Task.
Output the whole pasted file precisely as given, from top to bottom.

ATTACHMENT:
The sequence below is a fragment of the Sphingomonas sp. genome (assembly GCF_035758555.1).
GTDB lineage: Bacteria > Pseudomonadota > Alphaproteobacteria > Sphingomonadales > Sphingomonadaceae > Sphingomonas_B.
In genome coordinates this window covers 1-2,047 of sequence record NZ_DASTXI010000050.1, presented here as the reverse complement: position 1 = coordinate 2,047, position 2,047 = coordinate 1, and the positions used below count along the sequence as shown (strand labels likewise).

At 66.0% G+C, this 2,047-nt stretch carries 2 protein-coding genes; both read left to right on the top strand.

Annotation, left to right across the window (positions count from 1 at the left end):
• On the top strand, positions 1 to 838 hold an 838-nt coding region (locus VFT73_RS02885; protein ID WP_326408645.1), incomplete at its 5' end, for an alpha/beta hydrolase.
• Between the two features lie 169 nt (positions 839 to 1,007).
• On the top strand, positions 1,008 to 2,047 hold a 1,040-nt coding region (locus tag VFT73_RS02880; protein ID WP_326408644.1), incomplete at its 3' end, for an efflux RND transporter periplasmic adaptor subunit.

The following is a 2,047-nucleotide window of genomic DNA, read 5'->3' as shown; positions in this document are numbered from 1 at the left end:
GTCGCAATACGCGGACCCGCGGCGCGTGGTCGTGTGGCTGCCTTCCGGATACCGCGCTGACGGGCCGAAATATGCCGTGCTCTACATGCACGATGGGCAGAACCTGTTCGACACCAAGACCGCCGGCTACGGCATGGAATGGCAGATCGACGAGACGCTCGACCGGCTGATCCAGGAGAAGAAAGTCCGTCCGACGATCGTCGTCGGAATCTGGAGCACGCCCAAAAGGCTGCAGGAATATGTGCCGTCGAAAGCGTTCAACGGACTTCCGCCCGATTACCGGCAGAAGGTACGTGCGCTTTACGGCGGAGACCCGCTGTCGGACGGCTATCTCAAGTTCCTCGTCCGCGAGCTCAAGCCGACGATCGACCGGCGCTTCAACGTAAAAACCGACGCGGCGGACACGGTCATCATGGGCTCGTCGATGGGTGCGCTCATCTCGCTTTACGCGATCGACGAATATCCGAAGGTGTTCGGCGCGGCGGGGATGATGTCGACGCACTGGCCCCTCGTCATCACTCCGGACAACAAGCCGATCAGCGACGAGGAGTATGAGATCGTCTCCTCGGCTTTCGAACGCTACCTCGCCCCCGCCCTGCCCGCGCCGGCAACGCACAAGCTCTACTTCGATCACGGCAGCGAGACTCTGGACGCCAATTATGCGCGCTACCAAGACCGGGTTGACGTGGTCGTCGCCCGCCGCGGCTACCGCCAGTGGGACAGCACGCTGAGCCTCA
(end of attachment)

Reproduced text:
The sequence below is a fragment of the Sphingomonas sp. genome (assembly GCF_035758555.1).
GTDB lineage: Bacteria > Pseudomonadota > Alphaproteobacteria > Sphingomonadales > Sphingomonadaceae > Sphingomonas_B.
In genome coordinates this window covers 1-2,047 of sequence record NZ_DASTXI010000050.1, presented here as the reverse complement: position 1 = coordinate 2,047, position 2,047 = coordinate 1, and the positions used below count along the sequence as shown (strand labels likewise).

At 66.0% G+C, this 2,047-nt stretch carries 2 protein-coding genes; both read left to right on the top strand.

Annotation, left to right across the window (positions count from 1 at the left end):
• On the top strand, positions 1 to 838 hold an 838-nt coding region (locus VFT73_RS02885; protein ID WP_326408645.1), incomplete at its 5' end, for an alpha/beta hydrolase.
• Between the two features lie 169 nt (positions 839 to 1,007).
• On the top strand, positions 1,008 to 2,047 hold a 1,040-nt coding region (locus tag VFT73_RS02880; protein ID WP_326408644.1), incomplete at its 3' end, for an efflux RND transporter periplasmic adaptor subunit.

The following is a 2,047-nucleotide window of genomic DNA, read 5'->3' as shown; positions in this document are numbered from 1 at the left end:
GTCGCAATACGCGGACCCGCGGCGCGTGGTCGTGTGGCTGCCTTCCGGATACCGCGCTGACGGGCCGAAATATGCCGTGCTCTACATGCACGATGGGCAGAACCTGTTCGACACCAAGACCGCCGGCTACGGCATGGAATGGCAGATCGACGAGACGCTCGACCGGCTGATCCAGGAGAAGAAAGTCCGTCCGACGATCGTCGTCGGAATCTGGAGCACGCCCAAAAGGCTGCAGGAATATGTGCCGTCGAAAGCGTTCAACGGACTTCCGCCCGATTACCGGCAGAAGGTACGTGCGCTTTACGGCGGAGACCCGCTGTCGGACGGCTATCTCAAGTTCCTCGTCCGCGAGCTCAAGCCGACGATCGACCGGCGCTTCAACGTAAAAACCGACGCGGCGGACACGGTCATCATGGGCTCGTCGATGGGTGCGCTCATCTCGCTTTACGCGATCGACGAATATCCGAAGGTGTTCGGCGCGGCGGGGATGATGTCGACGCACTGGCCCCTCGTCATCACTCCGGACAACAAGCCGATCAGCGACGAGGAGTATGAGATCGTCTCCTCGGCTTTCGAACGCTACCTCGCCCCCGCCCTGCCCGCGCCGGCAACGCACAAGCTCTACTTCGATCACGGCAGCGAGACTCTGGACGCCAATTATGCGCGCTACCAAGACCGGGTTGACGTGGTCGTCGCCCGCCGCGGCTACCGCCAGTGGGACAGCACGCTGAGCCTCA